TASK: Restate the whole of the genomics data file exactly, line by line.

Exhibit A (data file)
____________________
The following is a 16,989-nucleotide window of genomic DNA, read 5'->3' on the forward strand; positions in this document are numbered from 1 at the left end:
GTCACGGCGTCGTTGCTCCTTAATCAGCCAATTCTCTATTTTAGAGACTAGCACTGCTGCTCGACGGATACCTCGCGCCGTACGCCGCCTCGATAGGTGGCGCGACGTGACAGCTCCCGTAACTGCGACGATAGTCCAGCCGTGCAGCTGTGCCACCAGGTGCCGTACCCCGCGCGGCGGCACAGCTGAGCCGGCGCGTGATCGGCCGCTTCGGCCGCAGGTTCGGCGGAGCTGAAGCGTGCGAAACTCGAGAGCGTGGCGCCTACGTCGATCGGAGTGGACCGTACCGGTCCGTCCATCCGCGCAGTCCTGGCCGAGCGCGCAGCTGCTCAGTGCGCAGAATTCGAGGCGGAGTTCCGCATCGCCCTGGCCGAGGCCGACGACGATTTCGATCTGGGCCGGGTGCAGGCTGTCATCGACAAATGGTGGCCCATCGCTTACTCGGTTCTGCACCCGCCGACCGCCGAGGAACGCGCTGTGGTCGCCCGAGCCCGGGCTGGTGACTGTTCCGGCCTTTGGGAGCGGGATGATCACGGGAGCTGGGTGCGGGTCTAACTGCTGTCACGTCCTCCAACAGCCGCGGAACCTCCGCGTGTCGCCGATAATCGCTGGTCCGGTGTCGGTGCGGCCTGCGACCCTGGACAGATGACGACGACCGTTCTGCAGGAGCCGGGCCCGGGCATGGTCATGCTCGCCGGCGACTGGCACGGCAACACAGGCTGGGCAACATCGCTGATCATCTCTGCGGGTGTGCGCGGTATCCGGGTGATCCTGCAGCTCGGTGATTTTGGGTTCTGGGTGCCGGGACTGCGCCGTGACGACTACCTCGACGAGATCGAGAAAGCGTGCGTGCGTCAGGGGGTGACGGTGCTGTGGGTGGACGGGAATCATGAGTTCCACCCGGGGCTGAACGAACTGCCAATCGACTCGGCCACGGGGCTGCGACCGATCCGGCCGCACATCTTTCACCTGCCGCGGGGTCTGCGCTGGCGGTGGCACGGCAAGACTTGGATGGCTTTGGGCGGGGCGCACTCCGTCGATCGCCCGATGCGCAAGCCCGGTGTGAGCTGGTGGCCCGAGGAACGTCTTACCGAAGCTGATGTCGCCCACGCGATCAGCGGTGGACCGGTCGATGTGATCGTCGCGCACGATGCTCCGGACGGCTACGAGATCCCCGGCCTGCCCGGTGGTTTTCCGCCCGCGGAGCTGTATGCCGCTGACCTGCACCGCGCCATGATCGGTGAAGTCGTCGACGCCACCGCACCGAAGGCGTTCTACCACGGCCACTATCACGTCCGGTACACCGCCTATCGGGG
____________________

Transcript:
The following is a 16,989-nucleotide window of genomic DNA, read 5'->3' on the forward strand; positions in this document are numbered from 1 at the left end:
GTCACGGCGTCGTTGCTCCTTAATCAGCCAATTCTCTATTTTAGAGACTAGCACTGCTGCTCGACGGATACCTCGCGCCGTACGCCGCCTCGATAGGTGGCGCGACGTGACAGCTCCCGTAACTGCGACGATAGTCCAGCCGTGCAGCTGTGCCACCAGGTGCCGTACCCCGCGCGGCGGCACAGCTGAGCCGGCGCGTGATCGGCCGCTTCGGCCGCAGGTTCGGCGGAGCTGAAGCGTGCGAAACTCGAGAGCGTGGCGCCTACGTCGATCGGAGTGGACCGTACCGGTCCGTCCATCCGCGCAGTCCTGGCCGAGCGCGCAGCTGCTCAGTGCGCAGAATTCGAGGCGGAGTTCCGCATCGCCCTGGCCGAGGCCGACGACGATTTCGATCTGGGCCGGGTGCAGGCTGTCATCGACAAATGGTGGCCCATCGCTTACTCGGTTCTGCACCCGCCGACCGCCGAGGAACGCGCTGTGGTCGCCCGAGCCCGGGCTGGTGACTGTTCCGGCCTTTGGGAGCGGGATGATCACGGGAGCTGGGTGCGGGTCTAACTGCTGTCACGTCCTCCAACAGCCGCGGAACCTCCGCGTGTCGCCGATAATCGCTGGTCCGGTGTCGGTGCGGCCTGCGACCCTGGACAGATGACGACGACCGTTCTGCAGGAGCCGGGCCCGGGCATGGTCATGCTCGCCGGCGACTGGCACGGCAACACAGGCTGGGCAACATCGCTGATCATCTCTGCGGGTGTGCGCGGTATCCGGGTGATCCTGCAGCTCGGTGATTTTGGGTTCTGGGTGCCGGGACTGCGCCGTGACGACTACCTCGACGAGATCGAGAAAGCGTGCGTGCGTCAGGGGGTGACGGTGCTGTGGGTGGACGGGAATCATGAGTTCCACCCGGGGCTGAACGAACTGCCAATCGACTCGGCCACGGGGCTGCGACCGATCCGGCCGCACATCTTTCACCTGCCGCGGGGTCTGCGCTGGCGGTGGCACGGCAAGACTTGGATGGCTTTGGGCGGGGCGCACTCCGTCGATCGCCCGATGCGCAAGCCCGGTGTGAGCTGGTGGCCCGAGGAACGTCTTACCGAAGCTGATGTCGCCCACGCGATCAGCGGTGGACCGGTCGATGTGATCGTCGCGCACGATGCTCCGGACGGCTACGAGATCCCCGGCCTGCCCGGTGGTTTTCCGCCCGCGGAGCTGTATGCCGCTGACCTGCACCGCGCCATGATCGGTGAAGTCGTCGACGCCACCGCACCGAAGGCGTTCTACCACGGCCACTATCACGTCCGGTACACCGCCTATCGGGG